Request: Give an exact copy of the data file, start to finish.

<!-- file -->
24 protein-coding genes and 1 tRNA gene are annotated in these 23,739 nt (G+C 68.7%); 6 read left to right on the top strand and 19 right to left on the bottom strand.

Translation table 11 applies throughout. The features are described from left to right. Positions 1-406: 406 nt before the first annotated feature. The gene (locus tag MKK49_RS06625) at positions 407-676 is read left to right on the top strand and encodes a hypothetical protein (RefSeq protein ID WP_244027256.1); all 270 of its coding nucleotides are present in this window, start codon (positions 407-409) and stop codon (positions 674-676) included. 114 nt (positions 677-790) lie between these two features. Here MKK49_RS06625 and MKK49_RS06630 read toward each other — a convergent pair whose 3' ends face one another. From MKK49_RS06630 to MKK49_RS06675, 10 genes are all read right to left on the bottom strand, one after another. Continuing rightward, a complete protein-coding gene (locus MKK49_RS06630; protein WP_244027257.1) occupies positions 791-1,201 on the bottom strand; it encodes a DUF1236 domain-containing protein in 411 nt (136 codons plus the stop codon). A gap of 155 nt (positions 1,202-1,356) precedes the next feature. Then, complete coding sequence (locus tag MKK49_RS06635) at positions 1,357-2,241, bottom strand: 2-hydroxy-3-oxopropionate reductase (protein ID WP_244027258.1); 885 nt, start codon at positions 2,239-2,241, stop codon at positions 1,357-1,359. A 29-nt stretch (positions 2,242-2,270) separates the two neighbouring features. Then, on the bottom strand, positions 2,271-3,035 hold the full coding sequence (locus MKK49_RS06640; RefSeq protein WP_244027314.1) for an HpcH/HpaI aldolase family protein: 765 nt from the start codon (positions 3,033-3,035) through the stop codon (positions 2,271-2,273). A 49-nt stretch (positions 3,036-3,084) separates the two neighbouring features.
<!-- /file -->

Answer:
24 protein-coding genes and 1 tRNA gene are annotated in these 23,739 nt (G+C 68.7%); 6 read left to right on the top strand and 19 right to left on the bottom strand.

Translation table 11 applies throughout. The features are described from left to right. Positions 1-406: 406 nt before the first annotated feature. The gene (locus tag MKK49_RS06625) at positions 407-676 is read left to right on the top strand and encodes a hypothetical protein (RefSeq protein ID WP_244027256.1); all 270 of its coding nucleotides are present in this window, start codon (positions 407-409) and stop codon (positions 674-676) included. 114 nt (positions 677-790) lie between these two features. Here MKK49_RS06625 and MKK49_RS06630 read toward each other — a convergent pair whose 3' ends face one another. From MKK49_RS06630 to MKK49_RS06675, 10 genes are all read right to left on the bottom strand, one after another. Continuing rightward, a complete protein-coding gene (locus MKK49_RS06630; protein WP_244027257.1) occupies positions 791-1,201 on the bottom strand; it encodes a DUF1236 domain-containing protein in 411 nt (136 codons plus the stop codon). A gap of 155 nt (positions 1,202-1,356) precedes the next feature. Then, complete coding sequence (locus tag MKK49_RS06635) at positions 1,357-2,241, bottom strand: 2-hydroxy-3-oxopropionate reductase (protein ID WP_244027258.1); 885 nt, start codon at positions 2,239-2,241, stop codon at positions 1,357-1,359. A 29-nt stretch (positions 2,242-2,270) separates the two neighbouring features. Then, on the bottom strand, positions 2,271-3,035 hold the full coding sequence (locus MKK49_RS06640; RefSeq protein WP_244027314.1) for an HpcH/HpaI aldolase family protein: 765 nt from the start codon (positions 3,033-3,035) through the stop codon (positions 2,271-2,273). A 49-nt stretch (positions 3,036-3,084) separates the two neighbouring features.